Friday, February 8, 2008

Swimming Upstream with the Plunge Protection Team

Editor's Note: I wrote the following piece on the morning of Friday, Feb. 8, watching with considerable frustration a number of usual, obvious, upward spikes of 70, 50 and 40 points on the Dow, which I usually assign as the work of the Plunge Protection Team. Considering that very few investors and even fewer members of the general public even know of the existence of this group (officially, the President's Working Group on Financial Markets), it is my duty as a proponent of free markets and the Austrian school of economics, to expose them and explain how their interference caused more harm than good.

I have written about them before, and readers can check the tags or labels on this blog for PPT or Plunge Protection Team. It is also advisable to search the same and acquaint oneself with the workings of this group. They are not fictional, but sadly, oh, so real and a better understanding of their role and intentions may bring about some needed changes in our financial markets.

Being neither a zealot nor a fool, I understand that my proposal to the heads of the Federal Reserve, Treasury and other members of the PPT may lead nowhere, but I am hopeful that a robust, open discussion of their actions may lead us all to a better tomorrow.

Coincidentally, shortly after writing this piece, the Dow began an earnest descent. Maybe there is power in thought and force in words. In the end, all we have are faith, hopeful dreams, our good natures and desires.

As I watch the US equity markets gyrate in their long, slow-motion decline to some eventual oblivion, I cannot escape the intransigent maneuverings of the Plunge Protection Team (PPT) in their daily attempts to rescue the markets from their certain swoon.

Their actions are more and more transparent every day. As stocks decline in the somewhat orderly, time-honored tradition of bear markets, the PPT is at odds with the natural forces at work. In effect, they are swimming upstream against a logical, sensible tide of selling. Like salmon returning to their roots, the PPT believes the markets should return to glory days of all-time highs.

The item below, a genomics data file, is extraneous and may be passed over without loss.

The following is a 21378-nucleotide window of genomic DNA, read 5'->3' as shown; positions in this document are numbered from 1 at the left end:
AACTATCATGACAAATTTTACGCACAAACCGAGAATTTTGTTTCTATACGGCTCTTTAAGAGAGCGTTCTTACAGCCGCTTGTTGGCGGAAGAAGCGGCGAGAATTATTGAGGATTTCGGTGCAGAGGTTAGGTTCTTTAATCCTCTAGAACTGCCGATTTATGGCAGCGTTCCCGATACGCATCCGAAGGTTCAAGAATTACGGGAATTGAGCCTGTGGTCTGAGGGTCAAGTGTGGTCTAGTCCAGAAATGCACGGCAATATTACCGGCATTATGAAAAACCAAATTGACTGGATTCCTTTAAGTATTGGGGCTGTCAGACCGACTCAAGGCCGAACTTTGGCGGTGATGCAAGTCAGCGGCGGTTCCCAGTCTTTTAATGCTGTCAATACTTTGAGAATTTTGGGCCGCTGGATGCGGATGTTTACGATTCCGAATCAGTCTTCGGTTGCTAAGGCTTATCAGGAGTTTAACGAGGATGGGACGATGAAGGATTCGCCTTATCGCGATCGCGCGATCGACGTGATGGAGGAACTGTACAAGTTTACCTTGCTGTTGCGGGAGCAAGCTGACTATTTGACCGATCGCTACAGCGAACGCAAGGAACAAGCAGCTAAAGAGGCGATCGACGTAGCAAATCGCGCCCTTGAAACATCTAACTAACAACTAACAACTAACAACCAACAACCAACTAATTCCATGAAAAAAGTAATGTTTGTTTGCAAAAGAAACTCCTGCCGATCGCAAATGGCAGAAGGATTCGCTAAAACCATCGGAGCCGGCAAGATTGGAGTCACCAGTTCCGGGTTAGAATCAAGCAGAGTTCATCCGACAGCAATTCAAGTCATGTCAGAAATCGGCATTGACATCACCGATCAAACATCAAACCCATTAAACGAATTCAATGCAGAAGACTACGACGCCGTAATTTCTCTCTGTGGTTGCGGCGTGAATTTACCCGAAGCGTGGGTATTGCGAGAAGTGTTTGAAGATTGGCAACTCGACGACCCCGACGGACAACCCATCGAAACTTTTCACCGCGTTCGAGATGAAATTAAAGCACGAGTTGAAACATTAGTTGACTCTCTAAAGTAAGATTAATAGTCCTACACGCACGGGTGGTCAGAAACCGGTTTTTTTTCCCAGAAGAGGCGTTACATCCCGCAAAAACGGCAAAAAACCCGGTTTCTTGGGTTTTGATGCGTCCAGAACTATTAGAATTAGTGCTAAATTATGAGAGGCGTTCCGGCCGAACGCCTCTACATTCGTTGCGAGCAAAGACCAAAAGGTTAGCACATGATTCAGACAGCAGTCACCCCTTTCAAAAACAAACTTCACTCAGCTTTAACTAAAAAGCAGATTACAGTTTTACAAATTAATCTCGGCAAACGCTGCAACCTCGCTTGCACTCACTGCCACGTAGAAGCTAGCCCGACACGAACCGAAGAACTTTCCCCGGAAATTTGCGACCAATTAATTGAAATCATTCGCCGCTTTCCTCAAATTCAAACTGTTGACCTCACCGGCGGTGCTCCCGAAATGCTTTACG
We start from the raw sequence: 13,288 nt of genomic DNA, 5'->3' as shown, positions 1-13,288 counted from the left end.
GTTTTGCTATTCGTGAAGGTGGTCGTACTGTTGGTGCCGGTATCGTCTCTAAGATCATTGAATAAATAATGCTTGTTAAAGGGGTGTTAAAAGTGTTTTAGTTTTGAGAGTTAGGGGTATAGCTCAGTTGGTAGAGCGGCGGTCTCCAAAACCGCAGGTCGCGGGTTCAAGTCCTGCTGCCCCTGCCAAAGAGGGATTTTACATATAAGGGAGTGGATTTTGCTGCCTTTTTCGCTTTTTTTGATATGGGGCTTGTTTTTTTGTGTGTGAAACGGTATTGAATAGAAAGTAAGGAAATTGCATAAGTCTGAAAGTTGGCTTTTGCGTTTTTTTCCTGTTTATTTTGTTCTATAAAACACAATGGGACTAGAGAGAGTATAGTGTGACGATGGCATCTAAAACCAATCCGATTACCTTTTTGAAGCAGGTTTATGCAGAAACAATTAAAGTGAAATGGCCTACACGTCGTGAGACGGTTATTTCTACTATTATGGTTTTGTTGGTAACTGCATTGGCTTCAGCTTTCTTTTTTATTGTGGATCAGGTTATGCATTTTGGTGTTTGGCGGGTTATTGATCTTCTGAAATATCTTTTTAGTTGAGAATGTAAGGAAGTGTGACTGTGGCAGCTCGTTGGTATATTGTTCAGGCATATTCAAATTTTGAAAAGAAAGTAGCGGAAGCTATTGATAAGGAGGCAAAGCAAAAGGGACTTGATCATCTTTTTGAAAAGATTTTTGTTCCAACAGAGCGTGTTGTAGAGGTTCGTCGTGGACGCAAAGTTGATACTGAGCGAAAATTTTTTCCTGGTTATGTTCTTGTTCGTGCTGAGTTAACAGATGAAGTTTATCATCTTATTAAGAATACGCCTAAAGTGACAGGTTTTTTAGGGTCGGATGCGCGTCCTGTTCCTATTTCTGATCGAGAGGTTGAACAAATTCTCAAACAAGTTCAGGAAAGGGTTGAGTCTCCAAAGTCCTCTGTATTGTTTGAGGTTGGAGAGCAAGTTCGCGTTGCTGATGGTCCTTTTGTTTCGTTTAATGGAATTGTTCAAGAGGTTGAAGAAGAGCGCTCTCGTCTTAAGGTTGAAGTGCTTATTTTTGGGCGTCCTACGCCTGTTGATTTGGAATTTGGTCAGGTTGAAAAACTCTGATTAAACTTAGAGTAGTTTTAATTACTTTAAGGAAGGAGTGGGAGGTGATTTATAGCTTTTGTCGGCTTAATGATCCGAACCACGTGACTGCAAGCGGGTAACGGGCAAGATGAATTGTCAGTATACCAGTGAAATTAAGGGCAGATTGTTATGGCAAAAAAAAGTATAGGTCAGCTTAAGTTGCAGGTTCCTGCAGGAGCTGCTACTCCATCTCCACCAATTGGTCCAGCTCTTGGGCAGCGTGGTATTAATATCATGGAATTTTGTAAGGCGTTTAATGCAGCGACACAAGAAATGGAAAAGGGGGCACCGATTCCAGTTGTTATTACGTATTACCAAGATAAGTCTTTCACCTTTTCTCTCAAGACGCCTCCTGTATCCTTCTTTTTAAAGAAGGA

They are wrong. They are foolish. They will fail. Their actions speak of desperation, unlike the glorious salmon, which are guided by instinct and propagation, the PPT is swimming blindly into waters neither friendly nor where they are welcome.

A complete, final flushing of the markets is inevitable and preferable to the constant tinkering of these fondlers, who seek to govern what is known and what will be. While they think it right and good to prevent markets from tumbling - lest they incite an already angry public - they do more harm by the day. Their meddling reduces confidence in the fairness of the markets, to say nothing of the massive distortions created by their utterly false intentions.

No good or honest trader is accepting of sharp vertical ascents in the markets. They know what evil hands are at play, goosing the futures, bidding up the blue chips and pampering the investment community with talk of soft landings, strength in the economy and sustainable growth.

Poppycock. Rubbish. Nonsense.

It is time for the PPT, the Fed and Treasury to step back and cease open market operations. Allow the markets to function as they were intended - free and open, without interference - which, in the current environment more than likely means a crash, or at least a long, sustained recession and diminution of equity assets.

It is time for the Fed and their lackey PPTers to stop trying to fix what they themselves have broken, admit defeat and stabilize the situation. Set the federal funds rate at an acceptable 4 1/2-5%, allow the banks that have gorged on risky investments to pay their dues and liquidate their assets and let the American public breathe the clean air of a bottomed-out business cycle.

It would be a refreshing change from the eternal dithering and blathering to which we have become so accustomed. Let those which should fail, fail. Let the market decide. Let the indices fall to where they may, so that companies once again can be accountable and that investments actually start behaving like the fickle instruments of wealth that they are.

Surely, this would be a painful lesson for all, but no less painful than having to endure the uncertainty and unease associated with contrived markets and the grubby molestation of the PPT.

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